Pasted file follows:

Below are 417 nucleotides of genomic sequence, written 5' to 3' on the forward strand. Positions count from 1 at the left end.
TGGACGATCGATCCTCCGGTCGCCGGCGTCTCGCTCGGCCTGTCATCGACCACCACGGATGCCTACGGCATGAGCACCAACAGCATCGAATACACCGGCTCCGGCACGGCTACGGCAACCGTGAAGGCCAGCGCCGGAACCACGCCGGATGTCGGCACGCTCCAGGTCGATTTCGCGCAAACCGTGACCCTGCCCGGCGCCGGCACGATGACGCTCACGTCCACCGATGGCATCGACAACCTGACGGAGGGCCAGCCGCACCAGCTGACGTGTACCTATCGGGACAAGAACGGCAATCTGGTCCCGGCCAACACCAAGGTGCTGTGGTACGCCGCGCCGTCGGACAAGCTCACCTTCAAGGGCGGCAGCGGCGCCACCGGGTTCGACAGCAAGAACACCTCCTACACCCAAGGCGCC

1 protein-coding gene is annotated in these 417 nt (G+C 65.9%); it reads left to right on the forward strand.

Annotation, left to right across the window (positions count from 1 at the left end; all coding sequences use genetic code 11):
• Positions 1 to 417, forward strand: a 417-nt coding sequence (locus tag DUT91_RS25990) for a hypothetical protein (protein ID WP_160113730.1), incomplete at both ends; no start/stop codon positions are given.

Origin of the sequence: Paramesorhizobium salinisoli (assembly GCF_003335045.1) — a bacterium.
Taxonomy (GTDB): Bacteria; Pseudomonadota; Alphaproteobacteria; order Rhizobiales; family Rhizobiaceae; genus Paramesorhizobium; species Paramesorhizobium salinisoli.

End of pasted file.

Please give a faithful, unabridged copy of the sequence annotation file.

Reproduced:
Below are 417 nucleotides of genomic sequence, written 5' to 3' on the forward strand. Positions count from 1 at the left end.
TGGACGATCGATCCTCCGGTCGCCGGCGTCTCGCTCGGCCTGTCATCGACCACCACGGATGCCTACGGCATGAGCACCAACAGCATCGAATACACCGGCTCCGGCACGGCTACGGCAACCGTGAAGGCCAGCGCCGGAACCACGCCGGATGTCGGCACGCTCCAGGTCGATTTCGCGCAAACCGTGACCCTGCCCGGCGCCGGCACGATGACGCTCACGTCCACCGATGGCATCGACAACCTGACGGAGGGCCAGCCGCACCAGCTGACGTGTACCTATCGGGACAAGAACGGCAATCTGGTCCCGGCCAACACCAAGGTGCTGTGGTACGCCGCGCCGTCGGACAAGCTCACCTTCAAGGGCGGCAGCGGCGCCACCGGGTTCGACAGCAAGAACACCTCCTACACCCAAGGCGCC

1 protein-coding gene is annotated in these 417 nt (G+C 65.9%); it reads left to right on the forward strand.

Annotation, left to right across the window (positions count from 1 at the left end; all coding sequences use genetic code 11):
• Positions 1 to 417, forward strand: a 417-nt coding sequence (locus tag DUT91_RS25990) for a hypothetical protein (protein ID WP_160113730.1), incomplete at both ends; no start/stop codon positions are given.

Origin of the sequence: Paramesorhizobium salinisoli (assembly GCF_003335045.1) — a bacterium.
Taxonomy (GTDB): Bacteria; Pseudomonadota; Alphaproteobacteria; order Rhizobiales; family Rhizobiaceae; genus Paramesorhizobium; species Paramesorhizobium salinisoli.